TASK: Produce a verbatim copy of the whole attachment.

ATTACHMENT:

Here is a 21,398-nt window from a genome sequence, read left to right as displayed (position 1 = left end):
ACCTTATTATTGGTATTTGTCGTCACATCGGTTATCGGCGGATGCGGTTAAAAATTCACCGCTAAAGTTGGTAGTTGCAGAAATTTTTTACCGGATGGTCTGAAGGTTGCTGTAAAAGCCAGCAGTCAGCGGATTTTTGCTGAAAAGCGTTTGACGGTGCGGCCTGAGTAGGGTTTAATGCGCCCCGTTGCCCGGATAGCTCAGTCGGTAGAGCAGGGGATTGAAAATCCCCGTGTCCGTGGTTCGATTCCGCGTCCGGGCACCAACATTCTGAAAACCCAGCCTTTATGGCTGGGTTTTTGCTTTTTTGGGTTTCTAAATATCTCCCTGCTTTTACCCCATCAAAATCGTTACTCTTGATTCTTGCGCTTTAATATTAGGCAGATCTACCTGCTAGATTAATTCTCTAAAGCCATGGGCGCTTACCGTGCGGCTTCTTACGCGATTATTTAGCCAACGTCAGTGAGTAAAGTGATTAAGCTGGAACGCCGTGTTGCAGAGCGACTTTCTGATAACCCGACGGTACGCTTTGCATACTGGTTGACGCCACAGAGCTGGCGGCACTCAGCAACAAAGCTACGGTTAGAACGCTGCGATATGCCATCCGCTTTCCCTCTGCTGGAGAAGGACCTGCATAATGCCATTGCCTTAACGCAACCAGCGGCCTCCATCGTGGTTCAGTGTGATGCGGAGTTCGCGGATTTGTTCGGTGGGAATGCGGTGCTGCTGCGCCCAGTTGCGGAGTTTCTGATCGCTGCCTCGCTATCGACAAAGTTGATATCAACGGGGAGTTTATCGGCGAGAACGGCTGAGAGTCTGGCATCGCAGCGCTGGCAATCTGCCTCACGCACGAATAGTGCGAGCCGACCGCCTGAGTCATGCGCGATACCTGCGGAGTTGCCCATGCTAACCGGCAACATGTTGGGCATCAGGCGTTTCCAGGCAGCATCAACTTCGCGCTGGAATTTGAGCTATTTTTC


Here is a 21,398-nt window from a genome sequence, read left to right as displayed (position 1 = left end):
ACCTTATTATTGGTATTTGTCGTCACATCGGTTATCGGCGGATGCGGTTAAAAATTCACCGCTAAAGTTGGTAGTTGCAGAAATTTTTTACCGGATGGTCTGAAGGTTGCTGTAAAAGCCAGCAGTCAGCGGATTTTTGCTGAAAAGCGTTTGACGGTGCGGCCTGAGTAGGGTTTAATGCGCCCCGTTGCCCGGATAGCTCAGTCGGTAGAGCAGGGGATTGAAAATCCCCGTGTCCGTGGTTCGATTCCGCGTCCGGGCACCAACATTCTGAAAACCCAGCCTTTATGGCTGGGTTTTTGCTTTTTTGGGTTTCTAAATATCTCCCTGCTTTTACCCCATCAAAATCGTTACTCTTGATTCTTGCGCTTTAATATTAGGCAGATCTACCTGCTAGATTAATTCTCTAAAGCCATGGGCGCTTACCGTGCGGCTTCTTACGCGATTATTTAGCCAACGTCAGTGAGTAAAGTGATTAAGCTGGAACGCCGTGTTGCAGAGCGACTTTCTGATAACCCGACGGTACGCTTTGCATACTGGTTGACGCCACAGAGCTGGCGGCACTCAGCAACAAAGCTACGGTTAGAACGCTGCGATATGCCATCCGCTTTCCCTCTGCTGGAGAAGGACCTGCATAATGCCATTGCCTTAACGCAACCAGCGGCCTCCATCGTGGTTCAGTGTGATGCGGAGTTCGCGGATTTGTTCGGTGGGAATGCGGTGCTGCTGCGCCCAGTTGCGGAGTTTCTGATCGCTGCCTCGCTATCGACAAAGTTGATATCAACGGGGAGTTTATCGGCGAGAACGGCTGAGAGTCTGGCATCGCAGCGCTGGCAATCTGCCTCACGCACGAATAGTGCGAGCCGACCGCCTGAGTCATGCGCGATACCTGCGGAGTTGCCCATGCTAACCGGCAACATGTTGGGCATCAGGCGTTTCCAGGCAGCATCAACTTCGCGCTGGAATTTGAGCTATTTTTC